Health Chats
GERD/Heartburn: Advances in the Treatment of Severe GERD
Wednesday Apr 07, 2010, 05:00PM - 06:00PM (EST)
Elliot R Goodman, MDBlank
Chief of Bariatric Surgery Service
Beth Israel Medical Center
Surgery, New York, NY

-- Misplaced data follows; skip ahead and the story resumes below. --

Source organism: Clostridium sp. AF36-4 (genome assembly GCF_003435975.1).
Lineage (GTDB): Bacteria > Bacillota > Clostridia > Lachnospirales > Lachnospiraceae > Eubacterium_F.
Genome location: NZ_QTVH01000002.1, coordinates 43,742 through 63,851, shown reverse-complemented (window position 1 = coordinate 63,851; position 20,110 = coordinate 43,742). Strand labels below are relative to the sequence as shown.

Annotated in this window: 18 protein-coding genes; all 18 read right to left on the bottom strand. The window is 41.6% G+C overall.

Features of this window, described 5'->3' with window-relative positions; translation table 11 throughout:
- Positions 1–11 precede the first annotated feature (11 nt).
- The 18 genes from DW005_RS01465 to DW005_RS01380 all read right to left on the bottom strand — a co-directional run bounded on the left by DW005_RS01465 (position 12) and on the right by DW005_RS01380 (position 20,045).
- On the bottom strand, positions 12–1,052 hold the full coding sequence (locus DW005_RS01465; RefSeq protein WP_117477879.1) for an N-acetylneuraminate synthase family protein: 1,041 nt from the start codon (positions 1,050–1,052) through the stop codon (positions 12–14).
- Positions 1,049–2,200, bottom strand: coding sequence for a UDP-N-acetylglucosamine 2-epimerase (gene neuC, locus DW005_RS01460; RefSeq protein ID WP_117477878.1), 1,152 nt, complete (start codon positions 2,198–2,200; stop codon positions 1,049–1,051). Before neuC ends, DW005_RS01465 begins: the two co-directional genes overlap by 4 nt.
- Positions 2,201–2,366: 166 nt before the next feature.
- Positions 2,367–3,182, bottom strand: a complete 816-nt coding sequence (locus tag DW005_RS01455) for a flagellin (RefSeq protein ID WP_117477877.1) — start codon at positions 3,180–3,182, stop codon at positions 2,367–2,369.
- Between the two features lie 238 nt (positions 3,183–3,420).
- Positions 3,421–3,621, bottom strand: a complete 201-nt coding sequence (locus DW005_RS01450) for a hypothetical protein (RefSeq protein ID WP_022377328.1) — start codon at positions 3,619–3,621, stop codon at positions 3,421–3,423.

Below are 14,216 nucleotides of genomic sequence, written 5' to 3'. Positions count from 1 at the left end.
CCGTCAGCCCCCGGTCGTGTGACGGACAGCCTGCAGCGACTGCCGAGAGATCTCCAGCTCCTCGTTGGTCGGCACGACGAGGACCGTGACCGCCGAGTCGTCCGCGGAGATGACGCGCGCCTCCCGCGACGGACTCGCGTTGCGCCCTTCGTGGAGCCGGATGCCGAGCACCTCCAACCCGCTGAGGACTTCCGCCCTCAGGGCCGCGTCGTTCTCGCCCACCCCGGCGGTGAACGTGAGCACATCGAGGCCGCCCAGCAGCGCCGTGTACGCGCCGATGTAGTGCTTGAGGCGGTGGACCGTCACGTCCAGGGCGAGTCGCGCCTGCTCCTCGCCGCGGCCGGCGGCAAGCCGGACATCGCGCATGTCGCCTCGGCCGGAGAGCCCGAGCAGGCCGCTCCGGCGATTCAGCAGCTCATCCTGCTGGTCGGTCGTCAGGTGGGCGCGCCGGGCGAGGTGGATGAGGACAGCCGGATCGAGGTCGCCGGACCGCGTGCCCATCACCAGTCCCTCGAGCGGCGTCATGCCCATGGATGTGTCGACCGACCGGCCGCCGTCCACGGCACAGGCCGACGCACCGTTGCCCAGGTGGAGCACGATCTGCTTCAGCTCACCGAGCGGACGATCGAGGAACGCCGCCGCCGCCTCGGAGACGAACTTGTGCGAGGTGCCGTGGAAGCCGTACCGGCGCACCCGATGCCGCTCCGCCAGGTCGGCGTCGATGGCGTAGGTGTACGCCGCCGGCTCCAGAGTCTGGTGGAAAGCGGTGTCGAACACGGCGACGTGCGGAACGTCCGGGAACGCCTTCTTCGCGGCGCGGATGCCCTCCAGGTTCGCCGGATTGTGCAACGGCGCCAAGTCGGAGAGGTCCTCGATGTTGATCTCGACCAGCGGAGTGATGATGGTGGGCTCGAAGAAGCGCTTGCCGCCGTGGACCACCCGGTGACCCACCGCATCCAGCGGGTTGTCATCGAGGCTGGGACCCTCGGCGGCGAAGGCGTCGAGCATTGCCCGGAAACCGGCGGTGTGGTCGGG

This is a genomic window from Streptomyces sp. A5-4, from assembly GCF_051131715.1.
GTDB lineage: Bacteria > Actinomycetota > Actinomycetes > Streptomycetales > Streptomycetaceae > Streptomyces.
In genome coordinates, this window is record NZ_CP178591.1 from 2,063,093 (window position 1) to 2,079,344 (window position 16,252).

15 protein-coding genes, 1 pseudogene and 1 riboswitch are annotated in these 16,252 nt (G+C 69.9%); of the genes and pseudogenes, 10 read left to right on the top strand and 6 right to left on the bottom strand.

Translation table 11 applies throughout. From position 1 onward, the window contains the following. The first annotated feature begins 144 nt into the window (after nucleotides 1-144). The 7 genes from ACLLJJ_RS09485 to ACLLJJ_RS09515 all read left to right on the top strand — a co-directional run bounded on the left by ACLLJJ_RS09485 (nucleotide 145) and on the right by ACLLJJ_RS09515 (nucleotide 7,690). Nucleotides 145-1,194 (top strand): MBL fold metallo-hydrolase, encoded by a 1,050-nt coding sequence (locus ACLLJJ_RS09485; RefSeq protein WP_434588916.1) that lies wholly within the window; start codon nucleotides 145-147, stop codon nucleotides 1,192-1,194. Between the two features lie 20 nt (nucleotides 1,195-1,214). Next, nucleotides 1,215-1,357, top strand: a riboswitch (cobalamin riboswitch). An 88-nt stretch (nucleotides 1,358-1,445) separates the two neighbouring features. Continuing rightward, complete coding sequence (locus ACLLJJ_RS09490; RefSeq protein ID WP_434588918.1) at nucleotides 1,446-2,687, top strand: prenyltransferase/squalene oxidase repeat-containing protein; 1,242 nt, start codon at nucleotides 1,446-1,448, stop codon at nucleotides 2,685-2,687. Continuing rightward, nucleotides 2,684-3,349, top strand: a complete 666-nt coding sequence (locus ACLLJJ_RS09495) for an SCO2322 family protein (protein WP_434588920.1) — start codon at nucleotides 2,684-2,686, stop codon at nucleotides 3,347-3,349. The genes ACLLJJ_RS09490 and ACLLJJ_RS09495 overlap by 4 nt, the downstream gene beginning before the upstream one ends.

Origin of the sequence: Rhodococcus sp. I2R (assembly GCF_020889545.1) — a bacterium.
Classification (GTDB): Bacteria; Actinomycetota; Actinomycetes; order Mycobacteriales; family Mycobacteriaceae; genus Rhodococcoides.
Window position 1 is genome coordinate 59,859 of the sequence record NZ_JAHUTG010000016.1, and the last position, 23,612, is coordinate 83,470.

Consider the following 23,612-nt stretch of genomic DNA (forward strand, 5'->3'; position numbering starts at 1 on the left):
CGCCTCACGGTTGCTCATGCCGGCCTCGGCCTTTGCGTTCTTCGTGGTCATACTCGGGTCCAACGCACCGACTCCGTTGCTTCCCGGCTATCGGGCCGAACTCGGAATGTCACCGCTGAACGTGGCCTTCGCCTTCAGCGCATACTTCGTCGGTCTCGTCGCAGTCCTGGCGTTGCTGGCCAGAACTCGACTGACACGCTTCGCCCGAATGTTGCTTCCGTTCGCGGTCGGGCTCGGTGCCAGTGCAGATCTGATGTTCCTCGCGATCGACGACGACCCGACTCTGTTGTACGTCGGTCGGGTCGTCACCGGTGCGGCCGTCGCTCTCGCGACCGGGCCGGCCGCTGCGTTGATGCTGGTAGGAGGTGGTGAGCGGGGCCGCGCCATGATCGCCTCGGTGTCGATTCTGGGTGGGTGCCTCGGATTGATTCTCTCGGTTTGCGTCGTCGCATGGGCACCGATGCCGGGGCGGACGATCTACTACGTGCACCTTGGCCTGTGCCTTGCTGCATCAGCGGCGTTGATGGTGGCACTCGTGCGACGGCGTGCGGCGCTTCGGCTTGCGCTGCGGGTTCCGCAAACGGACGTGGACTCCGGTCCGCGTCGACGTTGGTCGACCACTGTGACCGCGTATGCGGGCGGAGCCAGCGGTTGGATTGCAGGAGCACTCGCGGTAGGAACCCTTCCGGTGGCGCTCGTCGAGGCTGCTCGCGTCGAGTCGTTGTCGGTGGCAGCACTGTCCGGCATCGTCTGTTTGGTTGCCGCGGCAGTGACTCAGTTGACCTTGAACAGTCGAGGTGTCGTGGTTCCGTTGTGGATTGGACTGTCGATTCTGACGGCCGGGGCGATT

GastroEsophageal Reflux Disease (GERD), also referred to as heartburn, is reflux and regurgitation of the contents of the stomach into the esophagus that is frequent and severe enough to impact daily life and may even damage the esophagus. Normally, after swallowing, a valve between the esophagus and stomach opens to allow food to pass into the stomach, then closes to prevent reflux of the food back into the esophagus. In GERD, this valve is weakened or absent, causing the acidic digestive juices from the stomach to flow back (or reflux) into the esophagus. <br><br> The esophagus is not designed to handle the acidic environment of the stomach. This reflux is not only painful and uncomfortable, but can burn the esophagus, cause chronic inflammation, and can lead to major damage and cancer of the esophagus. GERD is one of the most common diseases, with over 60 million Americans experiencing symptoms at least once a month. For many lifestyle modifications can significantly decrease the occurrence and severity of GERD and are usually the appropriate first step in the treatment process. <br><br> Drug therapies such as proton pump inhibitors (PPI) and H2 (H2RA) blockers reduce ‘typical' GERD symptoms caused by acid exposure, but they are not effective in treating non-acidic or alkaline reflux and ‘atypical symptoms' like asthma, or chronic cough. Even if drug therapy is effective, it may be needed for life, since symptoms and disease return as soon as medication is stopped. Surgery is sometimes indicated for patients with severe GERD who have failed less invasive treatments. Laparoscopic repair has been shown to be effective in 75-90% of patients in alleviating heartburn and 50-75% in alleviating cough, asthma, and laryngitis. Unfortunately, even laparoscopic surgical repair can be invasive and typically has a high incidence of side effects like gas bloat and difficulty swallowing. For this reason, less than 1% of GERD patients currently choose invasive surgical therapy to treat their condition. <br><br> Transoral Incision Free Fundoplication (TIF) is the third wave in the evolution of surgical procedures for the treatment of GERD and builds upon the principles of proven open and laparoscopic procedures used to effectively treat the disease. The key differences are that EsophyX TIF is performed through the mouth, does not require any incisions, and does not dissect any part of the natural internal anatomy. Benefits include reduced recovery time and discomfort and most patients are able to return to work and normal activities within a couple of days after the procedure. <br><br>